Meeting – What's The Point?
I've been trying to be more focused on just a few projects that have income and/or enjoyment potential for my particular life's desires. Part of that behavior modification is that I'm going through another round of getting DIS-connected from all the junk that gets into my Inbox (although I'll admit that much of that is my own fault for clicking on certain 'once in a lifetime offers' in the first place).
This Inbox pruning process is something I find myself having to do at least every 6 months or so.
But there's another time waster of a different type and, although I don't have a major problem with it right now, the potential is always there and I read an interesting article tonight that relates to it.
What is that evil, time-wasting problem?
Meeting conduct and management have long been a staple item of management literature and training. One reason the problem persists is because technology is constantly changing the way that people can have meetings whether they be productive or not. Note: One example of that is Dropbox's new product—
Note: One example of that 'progress' is Dropbox's new product— Paper which I just read about tonight (I don't see any use for it for myself).
But it seems to me that meeting in general tend to gravitate toward becoming time-wasters rather than becoming more efficient.
I just read this article, a very short article (coincidentally), about the way that Elon Musk, CEO of SpaceX and several other hi-tech projects, holds his (infrequent) meetings. It made so much sense and was articulated so well that I felt compelled to share it with some spin of my own.
The basic message of the article (and presumably part of the reason Mr. Musk is so successful) is:
Don't have meetings without a purpose and don't go to meetings unless you have a purpose and/or can make a contribution to the group.
I think that's a good rule to follow. But I also think it's worthwhile to recognize why it's easier said than done in this digital and entrepreneurial age where 'meeting technology' is everywhere and many so-called gurus preach the necessity to 'build a tribe').
First of all, we need to remember that there are employees and entrepreneurs. Usually (but not always) most employees in companies are less of an entrepreneurial mindset than the stereotypical entrepreneur working from his/her home office.
Group Member Type 1 – These group members are usually employees. They're paid to come to work and/or be part of whatever meetings the 'boss' wants them to attend. If he/she wants them to waste time listening to him tell fishing stories, rant, or preach, that's his prerogative but those cases he/she is just keeping those employees from actual productive activity and abusing his authority and his employee's time.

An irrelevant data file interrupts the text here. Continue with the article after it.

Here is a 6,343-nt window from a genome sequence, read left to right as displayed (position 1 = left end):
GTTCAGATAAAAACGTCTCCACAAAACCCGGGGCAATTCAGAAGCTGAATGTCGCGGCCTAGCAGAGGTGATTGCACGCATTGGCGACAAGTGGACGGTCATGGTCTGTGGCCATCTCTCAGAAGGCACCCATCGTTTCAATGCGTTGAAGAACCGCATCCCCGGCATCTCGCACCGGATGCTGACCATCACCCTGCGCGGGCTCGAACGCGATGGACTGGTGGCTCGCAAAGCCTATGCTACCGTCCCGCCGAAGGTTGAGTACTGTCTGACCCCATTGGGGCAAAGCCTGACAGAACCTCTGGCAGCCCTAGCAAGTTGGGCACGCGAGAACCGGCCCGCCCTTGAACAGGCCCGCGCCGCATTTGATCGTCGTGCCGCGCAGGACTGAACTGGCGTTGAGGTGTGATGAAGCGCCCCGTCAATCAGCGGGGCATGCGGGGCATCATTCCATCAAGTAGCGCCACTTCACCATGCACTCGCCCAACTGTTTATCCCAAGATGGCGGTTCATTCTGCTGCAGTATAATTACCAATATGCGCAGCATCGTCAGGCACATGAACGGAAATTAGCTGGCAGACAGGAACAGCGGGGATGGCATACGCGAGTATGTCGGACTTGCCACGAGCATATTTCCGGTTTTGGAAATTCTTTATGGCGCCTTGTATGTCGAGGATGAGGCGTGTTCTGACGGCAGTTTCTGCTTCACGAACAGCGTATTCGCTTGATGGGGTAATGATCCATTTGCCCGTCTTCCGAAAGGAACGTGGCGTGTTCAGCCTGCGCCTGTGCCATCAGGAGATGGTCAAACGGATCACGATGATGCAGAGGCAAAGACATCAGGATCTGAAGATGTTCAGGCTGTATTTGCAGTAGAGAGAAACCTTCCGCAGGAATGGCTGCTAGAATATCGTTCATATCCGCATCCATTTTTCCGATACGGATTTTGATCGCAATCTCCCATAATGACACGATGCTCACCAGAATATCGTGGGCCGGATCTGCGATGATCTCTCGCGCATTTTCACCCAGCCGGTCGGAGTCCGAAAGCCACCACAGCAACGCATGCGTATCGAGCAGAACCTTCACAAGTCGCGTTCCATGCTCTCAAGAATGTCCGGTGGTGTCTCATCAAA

Group Member Type 2 – These members are voluntary members of the larger group, i.e. a decentralized organization or interest group of some sort. They are entrepreneurs who presumably believe in the mission of the company or organization. But, even those these people are independent contractors and leaders also need to be careful when holding meetings with this group.
Because it's easy for leaders to get addicted to the ritual of having their fan club gathered around their dais hanging on his/every word like N.Korean generals when Kim Jong-un is 'in the house'.
It's also often tempting for members of Group 2 Tribes to attend these meetings because (1) they like being entertained, (2) they think somehow it's going to increase their positive Karma, (3) they're hoping the boss will throw them a trinket, or (4) they really don't have anything better to do.
In my humble opinion, meeting policies needs to be re-examined periodically… especially as an organization grows. Meetings can become productive events or counterproductive time wasters that ultimately do more harm than good.
I even think a case could be made for not inviting people to meetings without the understanding that they will try (or, in some cases 'be allowed' to make) a contribution.
Meeting formats where participants are ridiculed or belittled for asking questions or voicing unsubstantiated opinions do not set a good example although the damage is not always immediately apparent…. unless the specific agenda for the meeting is only information dissemination.
Note: The problem with 'information dissemination only' meetings is that it's very difficult to have a meeting with absolutely no two-way conversation. Long-term… most people are not interested in being a part of any group where their input is not at least allowed (or better yet…respected).
Next time you think about putting on or attending a meeting, remember the advice Tom Hopkins gives in his sales training seminars: "Is this the most productive thing I could be doing with my time (right now)?"
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